[dateline] The Hague, 9 September 1778
Yesterday I met twice with the Grand Facteur and twice with our friend.
Here is what happened in the Assembly of Holland yesterday morning. Amsterdam presented its proposal, to be inserted in the acts of the republic, opposing an increase in the size of the army, adding that since it would be printed for the use of each member who could then read it at leisure, it seemed unnecessary to try the patience of the Assembly by reading it aloud at the present time. The Grand Pensionary insisted, however, that because it would be inserted, it should be read and that he would do so in his own capacity. They responded that if it did not fatigue either the reader or the audience it would certainly not tire the originators of the proposal. The Grand Pensionary read it and could not refrain from indicating, by violent contortions on his chair, the frequent passages that displeased him. The Corps of Nobility listened sullenly and declared that in addition to the proposal it had already inserted, which was sufficient ne quid respublica detrimenti capiat,
&c., it intended to introduce another against that of Amsterdam.
then spoke and invoked its prerogative to oppose the introduction of such a counter-proposal
as being contrary to the Constitution, and to permit only the insertion of a new proposal on the same issue, but not as against
the proposal of another member of the State. Harlem, in its turn, declared that, without caring to pronounce itself either for or against this formality, it agreed with the substance of Amsterdam's proposal. Finally, the proposal from Amsterdam was inserted as planned. It will be printed and distributed to all the members. There will be a hundred extra copies, of which I will have one that I will translate and send you, gentlemen, in due time.3
Our friend is both delighted by this success and irritated at the Grand Pensionary. He told me that the Grand Pensionary's conduct was not, as we had previously thought, that of a statesman and shrewd courtier4
and that if he had wished to play the latter role while being in actual agreement with the Republican party, they would have aided him in his effort. But he has lost the trust of Amsterdam, which is now convinced that he is doing and will do everything out of complaisance for &c.5
He added that if one had any doubts about it, all that I had to do was to go and ask him what would be his answer to your letter,6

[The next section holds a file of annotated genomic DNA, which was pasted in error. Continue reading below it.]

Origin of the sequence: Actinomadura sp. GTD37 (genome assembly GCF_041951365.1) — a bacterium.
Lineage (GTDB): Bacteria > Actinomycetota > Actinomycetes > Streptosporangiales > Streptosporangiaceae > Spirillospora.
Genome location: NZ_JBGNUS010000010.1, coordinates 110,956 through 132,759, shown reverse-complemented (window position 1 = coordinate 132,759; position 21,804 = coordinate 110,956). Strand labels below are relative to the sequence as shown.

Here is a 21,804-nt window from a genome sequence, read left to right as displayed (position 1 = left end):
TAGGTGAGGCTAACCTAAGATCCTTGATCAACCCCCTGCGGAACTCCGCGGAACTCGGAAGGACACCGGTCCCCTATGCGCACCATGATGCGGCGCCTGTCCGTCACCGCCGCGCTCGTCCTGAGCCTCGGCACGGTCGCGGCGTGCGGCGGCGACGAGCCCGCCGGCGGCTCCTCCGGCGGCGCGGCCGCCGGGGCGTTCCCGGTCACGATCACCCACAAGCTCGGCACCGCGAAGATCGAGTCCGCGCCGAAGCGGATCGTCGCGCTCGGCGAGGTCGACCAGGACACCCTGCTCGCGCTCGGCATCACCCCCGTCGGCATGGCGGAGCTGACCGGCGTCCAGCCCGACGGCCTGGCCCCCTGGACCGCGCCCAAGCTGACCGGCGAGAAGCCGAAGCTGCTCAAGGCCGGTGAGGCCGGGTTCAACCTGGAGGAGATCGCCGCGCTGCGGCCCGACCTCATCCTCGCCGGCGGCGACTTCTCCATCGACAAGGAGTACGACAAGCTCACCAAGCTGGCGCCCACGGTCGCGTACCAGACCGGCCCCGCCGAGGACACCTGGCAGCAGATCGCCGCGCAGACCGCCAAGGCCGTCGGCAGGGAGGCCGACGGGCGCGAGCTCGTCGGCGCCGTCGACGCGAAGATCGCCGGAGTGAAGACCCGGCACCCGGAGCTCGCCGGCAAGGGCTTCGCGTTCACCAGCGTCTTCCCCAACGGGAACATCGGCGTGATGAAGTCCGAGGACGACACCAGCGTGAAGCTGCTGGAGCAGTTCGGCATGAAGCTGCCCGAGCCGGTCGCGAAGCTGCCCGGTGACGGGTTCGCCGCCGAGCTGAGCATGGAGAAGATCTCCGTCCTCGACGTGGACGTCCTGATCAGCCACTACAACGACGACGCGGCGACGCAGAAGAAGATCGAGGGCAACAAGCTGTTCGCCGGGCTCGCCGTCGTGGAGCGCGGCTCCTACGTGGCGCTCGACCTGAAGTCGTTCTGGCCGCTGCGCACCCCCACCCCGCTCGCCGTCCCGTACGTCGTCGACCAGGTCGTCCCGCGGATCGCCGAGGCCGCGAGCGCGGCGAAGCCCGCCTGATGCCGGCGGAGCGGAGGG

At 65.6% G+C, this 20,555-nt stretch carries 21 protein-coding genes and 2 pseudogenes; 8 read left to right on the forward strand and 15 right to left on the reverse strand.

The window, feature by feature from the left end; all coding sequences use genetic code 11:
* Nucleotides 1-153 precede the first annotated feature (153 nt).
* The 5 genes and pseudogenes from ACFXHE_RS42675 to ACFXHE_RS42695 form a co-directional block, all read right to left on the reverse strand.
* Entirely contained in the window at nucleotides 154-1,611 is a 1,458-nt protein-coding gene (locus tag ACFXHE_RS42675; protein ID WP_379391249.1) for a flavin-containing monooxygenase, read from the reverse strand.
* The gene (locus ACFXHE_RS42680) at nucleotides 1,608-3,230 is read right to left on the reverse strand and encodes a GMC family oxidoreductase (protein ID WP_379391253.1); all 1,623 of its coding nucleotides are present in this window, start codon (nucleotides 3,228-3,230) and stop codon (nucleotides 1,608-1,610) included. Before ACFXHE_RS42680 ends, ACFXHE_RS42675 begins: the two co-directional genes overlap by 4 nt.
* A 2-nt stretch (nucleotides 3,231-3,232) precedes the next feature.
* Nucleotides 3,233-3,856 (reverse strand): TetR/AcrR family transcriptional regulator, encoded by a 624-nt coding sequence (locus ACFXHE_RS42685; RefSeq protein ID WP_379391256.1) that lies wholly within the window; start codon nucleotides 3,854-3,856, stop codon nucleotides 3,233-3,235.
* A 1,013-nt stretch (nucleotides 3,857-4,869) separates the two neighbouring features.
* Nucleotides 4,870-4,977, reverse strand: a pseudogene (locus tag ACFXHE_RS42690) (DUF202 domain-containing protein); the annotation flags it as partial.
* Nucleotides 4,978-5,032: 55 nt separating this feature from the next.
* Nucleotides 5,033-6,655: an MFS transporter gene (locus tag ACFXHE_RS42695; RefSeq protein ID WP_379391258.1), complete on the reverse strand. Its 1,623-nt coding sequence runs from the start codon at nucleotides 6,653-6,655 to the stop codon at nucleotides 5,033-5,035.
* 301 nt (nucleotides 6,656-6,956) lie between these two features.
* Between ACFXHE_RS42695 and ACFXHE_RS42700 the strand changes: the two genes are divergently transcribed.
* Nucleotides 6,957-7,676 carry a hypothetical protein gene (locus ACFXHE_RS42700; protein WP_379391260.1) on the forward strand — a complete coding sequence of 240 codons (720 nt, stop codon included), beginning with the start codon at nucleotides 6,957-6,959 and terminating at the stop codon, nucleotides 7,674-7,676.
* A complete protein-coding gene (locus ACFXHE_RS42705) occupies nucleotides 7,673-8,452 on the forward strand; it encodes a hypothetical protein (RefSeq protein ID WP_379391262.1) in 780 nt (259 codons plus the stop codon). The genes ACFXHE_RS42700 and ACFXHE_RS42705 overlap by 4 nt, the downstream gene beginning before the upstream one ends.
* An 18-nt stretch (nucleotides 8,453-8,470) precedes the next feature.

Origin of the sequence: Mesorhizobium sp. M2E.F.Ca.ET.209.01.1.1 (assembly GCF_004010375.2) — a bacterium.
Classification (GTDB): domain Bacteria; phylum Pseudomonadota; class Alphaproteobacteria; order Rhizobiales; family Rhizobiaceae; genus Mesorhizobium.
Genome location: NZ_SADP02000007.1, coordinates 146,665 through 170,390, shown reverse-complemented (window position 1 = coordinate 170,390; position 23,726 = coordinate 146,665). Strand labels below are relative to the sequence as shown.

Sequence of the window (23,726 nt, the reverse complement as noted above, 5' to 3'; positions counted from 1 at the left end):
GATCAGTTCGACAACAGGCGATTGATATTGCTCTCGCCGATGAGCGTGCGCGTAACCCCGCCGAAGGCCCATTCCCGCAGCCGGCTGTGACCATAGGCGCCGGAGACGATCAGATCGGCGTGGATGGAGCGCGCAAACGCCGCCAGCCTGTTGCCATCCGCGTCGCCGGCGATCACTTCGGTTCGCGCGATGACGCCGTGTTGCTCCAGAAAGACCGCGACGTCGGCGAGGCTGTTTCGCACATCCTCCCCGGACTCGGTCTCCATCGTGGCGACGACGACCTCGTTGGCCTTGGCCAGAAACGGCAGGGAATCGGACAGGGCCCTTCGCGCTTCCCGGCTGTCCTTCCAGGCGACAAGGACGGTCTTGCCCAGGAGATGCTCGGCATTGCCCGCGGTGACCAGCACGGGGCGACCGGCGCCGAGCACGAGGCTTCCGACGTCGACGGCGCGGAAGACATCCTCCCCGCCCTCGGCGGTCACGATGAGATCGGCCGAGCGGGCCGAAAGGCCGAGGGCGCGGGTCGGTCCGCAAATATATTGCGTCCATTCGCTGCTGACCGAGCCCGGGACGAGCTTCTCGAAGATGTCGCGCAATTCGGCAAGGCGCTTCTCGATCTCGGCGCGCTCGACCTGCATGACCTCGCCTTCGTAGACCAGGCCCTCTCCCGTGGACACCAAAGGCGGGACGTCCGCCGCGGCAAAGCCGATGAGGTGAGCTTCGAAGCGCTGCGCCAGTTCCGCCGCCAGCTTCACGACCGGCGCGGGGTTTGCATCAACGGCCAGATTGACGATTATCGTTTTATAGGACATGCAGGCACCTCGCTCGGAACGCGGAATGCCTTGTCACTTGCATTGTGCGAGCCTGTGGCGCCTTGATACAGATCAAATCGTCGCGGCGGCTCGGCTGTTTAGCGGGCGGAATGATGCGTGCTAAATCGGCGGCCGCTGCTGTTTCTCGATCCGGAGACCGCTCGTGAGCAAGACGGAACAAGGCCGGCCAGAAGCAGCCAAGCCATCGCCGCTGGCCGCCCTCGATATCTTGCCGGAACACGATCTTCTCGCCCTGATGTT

gentlemen, and I would see what he told me. I said that I had no orders that could be produced or even alleged in order to do so. Well, he said, go on your own behalf. I made him to understand that I could not thus commit myself without compromising you too. He observed, smilingly, that I would, therefore, have to believe him. I immediately reported this conversation to the Grand Facteur, who agreed with me.
I have the honor, gentlemen to confirm my letter of the 4th of this month and await your reply. The part of the Regency of Amsterdam
that our friend intends to approach is the entire council of the city, having until now limited himself to the burgomasters. If he succeeds, important deliberations and démarches may follow. The party with which you will, through me, have increasing contact, gentlemen, is, as in England, the whig or republican party, but with this advantage over its British counterpart: that in regard to the principal subject now dividing the parties, the plurality of suffrages can do nothing against it. We are, therefore, now proceding down the only route that can succeed in alienating this state from your enemies and, little by little, draw it closer to France and America.
I will add, for the historical record, that Harlem and Dort have for Pensionaries Messrs. Van Zeeberg and Boschart, two very capable men, good republicans, and friends of our friend.
I am, with respectful devotion, gentlemen, your very humble and very obedient servant.